I loved this session, and my colleague Clare was a shining example of reflection. I can do no better than to link to the presentation. http://www.slideshare.net/acarbery/arming-the-teacher-librarian

These were the only parallel sessions I attended as I had various meetings with colleagues from other universities to share experience, and also I spent time with J P Rangaswami to discuss how he wanted to conduct his keynote.

Keynotes:

 

Steve Wheeler

Summary from my tweets:

Apparently this is a man that knows technology

Knowledge – knowing that, Wisdom – Knowing how, Transformation -Knowing why

Only 1 paper based article published a minute nowadays

Book “first ever mobile device” (assume that includes scrolls, tablets etc.)

Liking the Architecture of Participation

If you were to stop the internet for one minute, what would you miss? (hint: a lot)

Bearpit pedagogy – sounds interesting but challenging for students – according to @timbuckteeth once he introduced it 50% got 1sts

In the act of writing, you are written.

We are family became Wii are family and the handheld device is what will be the game changer in education

Do we allow users to bring their own devices, and if so do we restrict them, and why?

Transliteracy is ever more important says @timbuckteeth Prefers to say literacies as more than a skill, lets you go deeper

Dr Irmgarda Kasinskaite-Buddeberg

 

Keynote from Dr Irmgarda Kasinskaite-Buddeberg (UNESCO) on the Global context of Information Literacy.

We are all information consumers, producers and evaluators.

Working to ensure information literacy/access to information is recognised as a human right.

Information Literacy is a survival skill in Indonesia – you need to know about when a tsunami is coming.

Technology has made so many changes have to go beyond HE with nformation literacy, it must be for everybody throughout life information literacy provision is not one size fits all, it should go to secondary and primary levels.

Media & IL competences can foster exchange of inter cultural knowledge & constructive dialogue as well as mutual understanding.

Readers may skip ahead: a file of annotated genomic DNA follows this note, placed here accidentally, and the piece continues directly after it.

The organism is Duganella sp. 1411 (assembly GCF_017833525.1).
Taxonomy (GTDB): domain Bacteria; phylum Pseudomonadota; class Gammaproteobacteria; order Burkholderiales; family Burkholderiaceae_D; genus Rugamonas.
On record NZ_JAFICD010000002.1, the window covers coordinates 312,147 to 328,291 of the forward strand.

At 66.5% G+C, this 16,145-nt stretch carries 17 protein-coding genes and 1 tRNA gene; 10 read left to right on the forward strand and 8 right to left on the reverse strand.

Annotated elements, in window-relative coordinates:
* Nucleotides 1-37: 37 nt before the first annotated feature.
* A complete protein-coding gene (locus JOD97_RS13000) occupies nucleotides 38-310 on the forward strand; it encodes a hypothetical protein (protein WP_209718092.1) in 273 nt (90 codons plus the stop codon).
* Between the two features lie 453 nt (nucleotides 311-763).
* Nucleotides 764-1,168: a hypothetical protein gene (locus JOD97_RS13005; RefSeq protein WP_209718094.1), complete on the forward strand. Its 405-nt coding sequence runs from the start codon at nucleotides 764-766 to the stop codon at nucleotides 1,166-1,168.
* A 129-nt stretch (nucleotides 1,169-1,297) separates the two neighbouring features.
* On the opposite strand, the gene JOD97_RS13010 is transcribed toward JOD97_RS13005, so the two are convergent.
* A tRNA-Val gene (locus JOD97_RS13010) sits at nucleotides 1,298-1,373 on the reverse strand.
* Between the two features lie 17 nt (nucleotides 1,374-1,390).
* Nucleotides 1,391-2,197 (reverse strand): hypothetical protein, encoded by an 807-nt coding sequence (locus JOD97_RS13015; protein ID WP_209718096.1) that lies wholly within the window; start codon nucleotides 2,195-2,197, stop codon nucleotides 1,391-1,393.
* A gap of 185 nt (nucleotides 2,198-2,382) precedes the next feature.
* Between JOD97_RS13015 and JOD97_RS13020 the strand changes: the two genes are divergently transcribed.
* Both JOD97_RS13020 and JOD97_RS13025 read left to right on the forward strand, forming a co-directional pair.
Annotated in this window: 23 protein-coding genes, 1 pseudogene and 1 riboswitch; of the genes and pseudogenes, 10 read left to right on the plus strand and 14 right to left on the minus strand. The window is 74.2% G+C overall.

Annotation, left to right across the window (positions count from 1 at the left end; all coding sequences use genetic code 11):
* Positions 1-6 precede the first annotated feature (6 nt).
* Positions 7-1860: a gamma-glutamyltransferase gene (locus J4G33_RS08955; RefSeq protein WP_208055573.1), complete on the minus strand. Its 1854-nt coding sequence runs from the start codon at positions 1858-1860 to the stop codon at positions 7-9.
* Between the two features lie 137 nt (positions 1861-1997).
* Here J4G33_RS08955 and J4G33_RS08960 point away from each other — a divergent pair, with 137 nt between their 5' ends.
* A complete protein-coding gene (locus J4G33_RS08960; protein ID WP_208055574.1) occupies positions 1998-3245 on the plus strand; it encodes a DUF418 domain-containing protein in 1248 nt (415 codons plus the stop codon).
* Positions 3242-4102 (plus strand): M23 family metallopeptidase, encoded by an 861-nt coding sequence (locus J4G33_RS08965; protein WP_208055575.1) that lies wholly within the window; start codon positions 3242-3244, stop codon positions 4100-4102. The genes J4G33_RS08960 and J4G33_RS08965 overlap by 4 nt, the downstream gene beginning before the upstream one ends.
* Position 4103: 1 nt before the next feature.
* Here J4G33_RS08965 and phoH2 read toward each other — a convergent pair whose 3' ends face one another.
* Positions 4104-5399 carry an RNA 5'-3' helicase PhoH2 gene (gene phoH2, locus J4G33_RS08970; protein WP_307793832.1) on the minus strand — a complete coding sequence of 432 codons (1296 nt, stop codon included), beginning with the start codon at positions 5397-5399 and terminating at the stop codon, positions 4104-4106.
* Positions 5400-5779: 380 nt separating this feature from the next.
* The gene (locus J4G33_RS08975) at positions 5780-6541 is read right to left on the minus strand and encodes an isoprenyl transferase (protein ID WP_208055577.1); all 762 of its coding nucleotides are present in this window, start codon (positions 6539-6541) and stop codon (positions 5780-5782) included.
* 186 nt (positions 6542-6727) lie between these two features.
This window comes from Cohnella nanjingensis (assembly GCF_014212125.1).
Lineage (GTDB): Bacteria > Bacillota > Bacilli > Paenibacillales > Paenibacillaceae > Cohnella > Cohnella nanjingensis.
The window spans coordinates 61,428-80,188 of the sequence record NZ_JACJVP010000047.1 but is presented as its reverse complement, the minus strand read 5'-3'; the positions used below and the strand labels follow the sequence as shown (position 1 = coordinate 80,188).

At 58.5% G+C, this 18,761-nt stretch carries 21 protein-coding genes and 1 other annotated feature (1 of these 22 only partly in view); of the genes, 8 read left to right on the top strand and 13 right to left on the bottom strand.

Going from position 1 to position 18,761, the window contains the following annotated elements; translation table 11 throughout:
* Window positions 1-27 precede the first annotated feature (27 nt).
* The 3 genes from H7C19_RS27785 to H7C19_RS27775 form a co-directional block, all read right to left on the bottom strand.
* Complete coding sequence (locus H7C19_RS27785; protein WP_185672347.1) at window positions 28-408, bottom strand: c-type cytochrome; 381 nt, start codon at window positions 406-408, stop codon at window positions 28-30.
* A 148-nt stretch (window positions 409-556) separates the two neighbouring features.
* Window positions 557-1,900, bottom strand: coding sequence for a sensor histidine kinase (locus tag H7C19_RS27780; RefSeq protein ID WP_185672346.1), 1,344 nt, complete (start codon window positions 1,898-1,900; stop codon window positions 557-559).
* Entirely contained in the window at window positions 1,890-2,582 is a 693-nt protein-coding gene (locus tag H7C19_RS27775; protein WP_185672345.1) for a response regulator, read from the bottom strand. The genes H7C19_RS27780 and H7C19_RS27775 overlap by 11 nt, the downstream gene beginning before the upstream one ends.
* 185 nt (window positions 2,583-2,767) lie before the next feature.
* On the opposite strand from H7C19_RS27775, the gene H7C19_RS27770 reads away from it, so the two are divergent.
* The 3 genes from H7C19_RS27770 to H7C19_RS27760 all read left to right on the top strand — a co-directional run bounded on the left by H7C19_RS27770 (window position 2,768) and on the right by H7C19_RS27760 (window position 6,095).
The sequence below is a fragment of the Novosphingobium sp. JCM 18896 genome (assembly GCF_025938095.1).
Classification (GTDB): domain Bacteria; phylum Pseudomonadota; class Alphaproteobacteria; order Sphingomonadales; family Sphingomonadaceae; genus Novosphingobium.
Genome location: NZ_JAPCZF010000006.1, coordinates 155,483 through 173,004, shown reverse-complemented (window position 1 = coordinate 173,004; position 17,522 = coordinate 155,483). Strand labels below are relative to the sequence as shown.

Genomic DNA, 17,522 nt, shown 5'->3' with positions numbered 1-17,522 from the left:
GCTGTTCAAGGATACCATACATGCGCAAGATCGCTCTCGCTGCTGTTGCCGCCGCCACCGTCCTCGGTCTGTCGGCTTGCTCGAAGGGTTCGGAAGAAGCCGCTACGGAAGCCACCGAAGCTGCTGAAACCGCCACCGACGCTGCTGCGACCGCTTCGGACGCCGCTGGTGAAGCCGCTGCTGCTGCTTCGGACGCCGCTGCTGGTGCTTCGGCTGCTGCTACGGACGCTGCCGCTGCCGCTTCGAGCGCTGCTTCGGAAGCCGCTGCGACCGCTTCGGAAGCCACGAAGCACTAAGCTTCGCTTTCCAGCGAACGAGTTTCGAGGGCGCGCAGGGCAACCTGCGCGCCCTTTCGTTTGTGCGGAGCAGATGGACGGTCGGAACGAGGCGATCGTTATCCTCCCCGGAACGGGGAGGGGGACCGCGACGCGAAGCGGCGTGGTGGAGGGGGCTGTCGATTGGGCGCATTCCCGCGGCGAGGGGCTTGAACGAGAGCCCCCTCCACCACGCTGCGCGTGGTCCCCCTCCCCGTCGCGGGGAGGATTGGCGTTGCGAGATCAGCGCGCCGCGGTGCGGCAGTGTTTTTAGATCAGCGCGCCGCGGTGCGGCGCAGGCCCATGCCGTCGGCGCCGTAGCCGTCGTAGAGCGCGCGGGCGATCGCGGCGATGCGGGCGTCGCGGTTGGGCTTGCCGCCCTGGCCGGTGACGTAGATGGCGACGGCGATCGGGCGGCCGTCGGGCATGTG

Marginalised and disadvantaged groups included as stakeholders along with educators, policy makers, employers etc.

There is no convention or treaty directly linked to Media and Information Literacy.

Read http://www.unesco.org/new/fileadmin/MULTIMEDIA/HQ/CI/CI/pdf/news/overview_info_lit_resources.pdf .

J. P. Rangaswami

I only took a few notes here as I introduced JP. I also found out I was being livestreamed just before I did so and my nerves kicked in. Then I was time keeping for him so concentrating on clock too. In brief:

A paperless office is as likely as a paperless loo.

“If you thought of information the way you thought about food what would you do differently”.

“Take me into a room full of books I am filled with wonder”.

Collective intelligence comes through the ability to share.

Sharing happens by design.

We haven’t lost privacy. We knew the village gossips in our communities but we don’t know the trackers in our online communities.

Labels around information affect the ability to understand and comprehend. That is why classification matters.

Printed book not the asset it is it’s ability to pass on knowledge and understanding.

 

And then it was all over …. as always a huge amount to think about, a lot of inspiration and some confirmation that we are headed in the right direction. Thanks to all the organisers for a great conference, special thanks to the outgoing and good luck to the incoming Committee members.